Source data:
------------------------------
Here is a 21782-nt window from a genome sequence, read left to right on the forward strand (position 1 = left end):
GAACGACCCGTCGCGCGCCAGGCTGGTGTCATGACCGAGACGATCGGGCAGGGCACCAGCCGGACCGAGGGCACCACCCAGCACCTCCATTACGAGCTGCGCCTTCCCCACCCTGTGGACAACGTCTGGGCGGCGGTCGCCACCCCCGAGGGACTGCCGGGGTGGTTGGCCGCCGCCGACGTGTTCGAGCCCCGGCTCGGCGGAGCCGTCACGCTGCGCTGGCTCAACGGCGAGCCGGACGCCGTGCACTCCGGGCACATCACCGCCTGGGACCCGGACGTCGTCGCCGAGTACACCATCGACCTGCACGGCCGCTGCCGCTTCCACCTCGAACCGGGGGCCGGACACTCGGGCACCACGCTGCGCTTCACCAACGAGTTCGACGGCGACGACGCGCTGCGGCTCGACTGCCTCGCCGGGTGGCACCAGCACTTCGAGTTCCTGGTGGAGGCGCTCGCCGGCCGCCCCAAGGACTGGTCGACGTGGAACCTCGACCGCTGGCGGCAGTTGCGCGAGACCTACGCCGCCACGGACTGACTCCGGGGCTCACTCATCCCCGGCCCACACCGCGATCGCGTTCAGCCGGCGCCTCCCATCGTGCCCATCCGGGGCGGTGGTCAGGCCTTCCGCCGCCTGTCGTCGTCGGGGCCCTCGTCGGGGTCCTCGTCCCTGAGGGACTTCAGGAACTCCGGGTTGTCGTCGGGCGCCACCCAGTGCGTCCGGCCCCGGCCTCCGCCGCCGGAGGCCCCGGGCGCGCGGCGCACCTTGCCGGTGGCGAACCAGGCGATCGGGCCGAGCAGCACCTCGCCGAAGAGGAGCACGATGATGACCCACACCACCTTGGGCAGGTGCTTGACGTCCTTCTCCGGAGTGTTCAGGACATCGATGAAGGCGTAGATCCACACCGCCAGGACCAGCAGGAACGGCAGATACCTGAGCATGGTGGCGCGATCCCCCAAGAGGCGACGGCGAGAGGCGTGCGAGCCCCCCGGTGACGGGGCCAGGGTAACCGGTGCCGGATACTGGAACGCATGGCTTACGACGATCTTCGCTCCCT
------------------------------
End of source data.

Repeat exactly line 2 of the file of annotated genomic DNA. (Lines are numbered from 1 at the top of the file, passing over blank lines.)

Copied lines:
GAACGACCCGTCGCGCGCCAGGCTGGTGTCATGACCGAGACGATCGGGCAGGGCACCAGCCGGACCGAGGGCACCACCCAGCACCTCCATTACGAGCTGCGCCTTCCCCACCCTGTGGACAACGTCTGGGCGGCGGTCGCCACCCCCGAGGGACTGCCGGGGTGGTTGGCCGCCGCCGACGTGTTCGAGCCCCGGCTCGGCGGAGCCGTCACGCTGCGCTGGCTCAACGGCGAGCCGGACGCCGTGCACTCCGGGCACATCACCGCCTGGGACCCGGACGTCGTCGCCGAGTACACCATCGACCTGCACGGCCGCTGCCGCTTCCACCTCGAACCGGGGGCCGGACACTCGGGCACCACGCTGCGCTTCACCAACGAGTTCGACGGCGACGACGCGCTGCGGCTCGACTGCCTCGCCGGGTGGCACCAGCACTTCGAGTTCCTGGTGGAGGCGCTCGCCGGCCGCCCCAAGGACTGGTCGACGTGGAACCTCGACCGCTGGCGGCAGTTGCGCGAGACCTACGCCGCCACGGACTGACTCCGGGGCTCACTCATCCCCGGCCCACACCGCGATCGCGTTCAGCCGGCGCCTCCCATCGTGCCCATCCGGGGCGGTGGTCAGGCCTTCCGCCGCCTGTCGTCGTCGGGGCCCTCGTCGGGGTCCTCGTCCCTGAGGGACTTCAGGAACTCCGGGTTGTCGTCGGGCGCCACCCAGTGCGTCCGGCCCCGGCCTCCGCCGCCGGAGGCCCCGGGCGCGCGGCGCACCTTGCCGGTGGCGAACCAGGCGATCGGGCCGAGCAGCACCTCGCCGAAGAGGAGCACGATGATGACCCACACCACCTTGGGCAGGTGCTTGACGTCCTTCTCCGGAGTGTTCAGGACATCGATGAAGGCGTAGATCCACACCGCCAGGACCAGCAGGAACGGCAGATACCTGAGCATGGTGGCGCGATCCCCCAAGAGGCGACGGCGAGAGGCGTGCGAGCCCCCCGGTGACGGGGCCAGGGTAACCGGTGCCGGATACTGGAACGCATGGCTTACGACGATCTTCGCTCCCT